Apple iPad Pro review: Apple quietly hikes prices of some iPad Pro models

Editor's Choice
Price
£516
  • Superb screen; Outstanding performance; Excellent battery life
  • Expensive; Still not quite the laptop replacement for everyone; iOS 11 isn’t out yet

With the iPad Pro, Apple has spent years trying to convince the world that a tablet can act as a genuine replacement for your laptop. Previous iterations never quite managed to convince us that an iPad could function as well as a laptop, particularly for business users.

That may have changed with the latest generation of iPad Pro, however. Apple has overhauled the display, fitted it with a powerful new processor and promised some seriously impressive productivity and functionality upgrades when iOS 11 hits devices. But can the new and improved iPad Pro family really cut it as a fully-fledged laptop replacement?

Who uses the iPad Pro?

Before we delve into the details of the product, it's worth thinking about how the iPad range has been deployed in the enterprise. There's essentially two scenarios: one where an iPad acts as a secondary device - a 'carry around' - when the user has a bigger laptop or desktop computer; and one where the iPad acts as the user's sole device. This latter scenario sounds like it's less common, but Apple has actually had some success in pitching the iPad Pro as a device for field workers and certain office-based employees.

As a secondary device, the iPad Pro's main competition is probably from high-end Android tablets like the Samsung Galaxy Tab S3. However, in the latter scenario the competition is mainly from Windows convertibles like Microsoft's own Surface Pro series.

So with this in mind, how does the latest iPad Pro fare against both these kinds of competition, and in both scenarios? Let's look at how the device shapes up.

iPad Pro: Design, display and specs

If you're expecting a radical redesign of the iPad with the latest models in the Pro range, you'll be disappointed. They're very much still iPads, and follow the same design formula that we're all familiar with. The iPad design is iconic, which is partly why it hasn't really changed since the iPad Air.

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The only slight variations to the previous generation of iPad Pro are some minor adjustments to weight, thickness and the size of the screen bezels - all of which are practically negligible. The 10.5in model is a couple of millimetres thicker and around 30g heavier than the 9.7in version it replaces (which is to be expected, given the larger footprint and screen size), while the bigger 12.9in version is around 30g lighter than its predecessor.

Both devices still feel light and comfortable to use, and are excellently-balanced in the hand. The 12.9in version can be slightly unwieldy due to the sheer size of it, but this is easily fixed by pairing it with a stand or folio case.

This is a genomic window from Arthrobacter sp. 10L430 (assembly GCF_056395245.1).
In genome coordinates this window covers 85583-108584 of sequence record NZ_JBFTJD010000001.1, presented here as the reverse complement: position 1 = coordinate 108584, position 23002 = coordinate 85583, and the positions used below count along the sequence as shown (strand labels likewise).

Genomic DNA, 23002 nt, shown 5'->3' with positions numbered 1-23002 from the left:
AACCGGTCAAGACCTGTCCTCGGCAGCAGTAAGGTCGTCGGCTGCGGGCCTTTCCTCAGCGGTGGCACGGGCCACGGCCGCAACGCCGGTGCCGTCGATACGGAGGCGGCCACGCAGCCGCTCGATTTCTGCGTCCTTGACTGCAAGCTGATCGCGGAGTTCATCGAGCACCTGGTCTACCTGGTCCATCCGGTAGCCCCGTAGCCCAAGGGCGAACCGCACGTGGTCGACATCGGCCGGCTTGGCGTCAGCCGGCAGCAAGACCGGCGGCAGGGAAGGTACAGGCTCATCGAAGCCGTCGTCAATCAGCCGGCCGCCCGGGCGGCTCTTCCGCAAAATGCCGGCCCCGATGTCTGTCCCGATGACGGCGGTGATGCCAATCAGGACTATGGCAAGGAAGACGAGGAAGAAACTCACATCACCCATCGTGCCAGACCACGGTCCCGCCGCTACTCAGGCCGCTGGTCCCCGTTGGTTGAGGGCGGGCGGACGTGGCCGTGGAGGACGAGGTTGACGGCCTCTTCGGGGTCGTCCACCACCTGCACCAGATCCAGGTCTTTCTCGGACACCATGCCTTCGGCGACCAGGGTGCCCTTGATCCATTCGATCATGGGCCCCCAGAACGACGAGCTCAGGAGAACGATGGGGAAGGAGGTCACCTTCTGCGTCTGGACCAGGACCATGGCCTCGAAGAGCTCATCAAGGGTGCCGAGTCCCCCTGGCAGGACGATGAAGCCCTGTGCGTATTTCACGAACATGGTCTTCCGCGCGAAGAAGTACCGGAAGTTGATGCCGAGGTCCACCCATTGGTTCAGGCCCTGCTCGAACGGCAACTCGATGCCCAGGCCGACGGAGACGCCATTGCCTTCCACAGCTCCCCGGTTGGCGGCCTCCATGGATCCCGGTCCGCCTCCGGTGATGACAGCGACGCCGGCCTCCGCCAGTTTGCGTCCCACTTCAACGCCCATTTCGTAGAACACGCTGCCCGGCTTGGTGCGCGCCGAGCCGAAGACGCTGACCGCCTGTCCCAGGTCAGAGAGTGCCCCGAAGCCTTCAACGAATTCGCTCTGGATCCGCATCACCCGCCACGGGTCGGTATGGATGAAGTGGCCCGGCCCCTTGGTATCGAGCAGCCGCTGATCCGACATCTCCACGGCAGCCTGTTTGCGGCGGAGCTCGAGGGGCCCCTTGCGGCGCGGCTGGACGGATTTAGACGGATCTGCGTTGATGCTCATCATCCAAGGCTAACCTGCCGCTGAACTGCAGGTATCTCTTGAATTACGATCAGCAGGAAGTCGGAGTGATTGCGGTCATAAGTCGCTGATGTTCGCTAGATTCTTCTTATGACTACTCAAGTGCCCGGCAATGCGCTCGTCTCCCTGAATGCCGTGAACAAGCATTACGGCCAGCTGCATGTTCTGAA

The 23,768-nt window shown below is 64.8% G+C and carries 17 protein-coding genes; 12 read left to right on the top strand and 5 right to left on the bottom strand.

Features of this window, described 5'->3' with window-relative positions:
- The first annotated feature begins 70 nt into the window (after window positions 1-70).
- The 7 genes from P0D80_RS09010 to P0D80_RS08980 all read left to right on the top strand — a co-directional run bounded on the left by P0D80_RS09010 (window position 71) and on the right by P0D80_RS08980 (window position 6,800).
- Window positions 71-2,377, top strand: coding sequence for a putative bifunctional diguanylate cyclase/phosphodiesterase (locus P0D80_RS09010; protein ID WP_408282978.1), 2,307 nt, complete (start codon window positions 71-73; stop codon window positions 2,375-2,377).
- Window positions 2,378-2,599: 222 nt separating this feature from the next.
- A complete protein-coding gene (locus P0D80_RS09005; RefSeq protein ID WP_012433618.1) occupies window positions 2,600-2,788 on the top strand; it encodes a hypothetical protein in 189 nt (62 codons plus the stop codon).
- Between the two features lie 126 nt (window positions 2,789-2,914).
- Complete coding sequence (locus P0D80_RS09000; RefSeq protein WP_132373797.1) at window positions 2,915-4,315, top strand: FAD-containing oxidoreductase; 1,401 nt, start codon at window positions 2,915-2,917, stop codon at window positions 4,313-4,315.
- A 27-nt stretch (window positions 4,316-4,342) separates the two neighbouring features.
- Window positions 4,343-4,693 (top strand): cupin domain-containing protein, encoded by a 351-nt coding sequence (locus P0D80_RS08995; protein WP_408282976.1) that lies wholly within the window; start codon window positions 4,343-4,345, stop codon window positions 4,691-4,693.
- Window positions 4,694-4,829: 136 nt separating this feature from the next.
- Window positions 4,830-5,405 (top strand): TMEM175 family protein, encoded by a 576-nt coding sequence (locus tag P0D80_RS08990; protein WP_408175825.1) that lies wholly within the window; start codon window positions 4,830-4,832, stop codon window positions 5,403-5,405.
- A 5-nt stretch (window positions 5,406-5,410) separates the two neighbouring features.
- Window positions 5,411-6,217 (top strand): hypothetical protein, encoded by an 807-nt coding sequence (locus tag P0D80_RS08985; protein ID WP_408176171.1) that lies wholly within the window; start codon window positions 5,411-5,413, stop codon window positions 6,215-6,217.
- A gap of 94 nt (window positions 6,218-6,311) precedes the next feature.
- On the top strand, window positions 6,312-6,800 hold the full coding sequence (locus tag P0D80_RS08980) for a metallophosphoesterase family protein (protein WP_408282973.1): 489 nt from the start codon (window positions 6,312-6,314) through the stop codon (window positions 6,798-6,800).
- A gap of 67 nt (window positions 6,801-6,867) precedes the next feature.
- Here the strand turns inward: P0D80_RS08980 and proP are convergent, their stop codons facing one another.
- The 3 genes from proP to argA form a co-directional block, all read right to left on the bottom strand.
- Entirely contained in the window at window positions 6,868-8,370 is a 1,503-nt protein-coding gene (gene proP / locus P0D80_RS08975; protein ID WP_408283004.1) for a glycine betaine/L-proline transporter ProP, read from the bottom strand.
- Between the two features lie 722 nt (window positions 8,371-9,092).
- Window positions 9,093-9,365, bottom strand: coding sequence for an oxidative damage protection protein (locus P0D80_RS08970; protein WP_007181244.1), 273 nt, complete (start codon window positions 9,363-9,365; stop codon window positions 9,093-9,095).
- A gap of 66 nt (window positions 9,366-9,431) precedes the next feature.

The real improvements aren't cosmetic though - they're under the hood. Apple has updated all the key elements of the tablet, starting with the screen. The TrueTone display on the iPad Pro 9.7in was already the best screen we'd seen on any device, but Apple hasn't been content to rest on its laurels. Instead, it's ramped up the refresh rate to a maximum of 120Hz, which makes things like scrolling much more responsive. It's also introduced a feature that it's calling ProMotion, which allows it to run the screen at a lower refresh rate if fast motion isn't happening on screen.

ProMotion sounds a little gimmicky, but it's not: it's probably the best thing to happen to mobile screens since the dawn of the retina era. It makes that much difference to how smooth everything looks on screen. There's none of the lag you associate with swiping around on cheaper screens.

This faster refresh rate also contributes to a more responsive experience with the Apple Pencil, which now has a response time of just 20ms - a whole millisecond less than the latest iteration of the Surface Pen. Also contributing to this is some smart code behind the scenes which uses machine learning to predict where the Pencil will move next, and literally "draw ahead" by a millisecond or two. A trained artist we asked for an opinion described the Pencil as easily the most responsive on-screen drawing experience they had ever used, and the first which came close to paper.

If that was all Apple had done, it would be a decent upgrade. But there's more: a lot more. The processor has been updated to the new Apple A10X Fusion ARM chip, which, as we'll see, pushes performance even further. The 32GB configuration is gone, with the range now running 64GB, 256GB, and 512GB, something which sounds crazy for a tablet but which makes complete sense if you're considering the iPad as a genuine laptop replacement.

And of course, Apple being Apple, it had to update the camera too, which is now the same 12MP unit as on the current iPhone 7, widely regarded as amongst the best phone cameras in the world. You might only ever use this for scanning documents - and in conjunction with apps like Office Lens the iPad makes a great document scanner - but you'll get some really good results.

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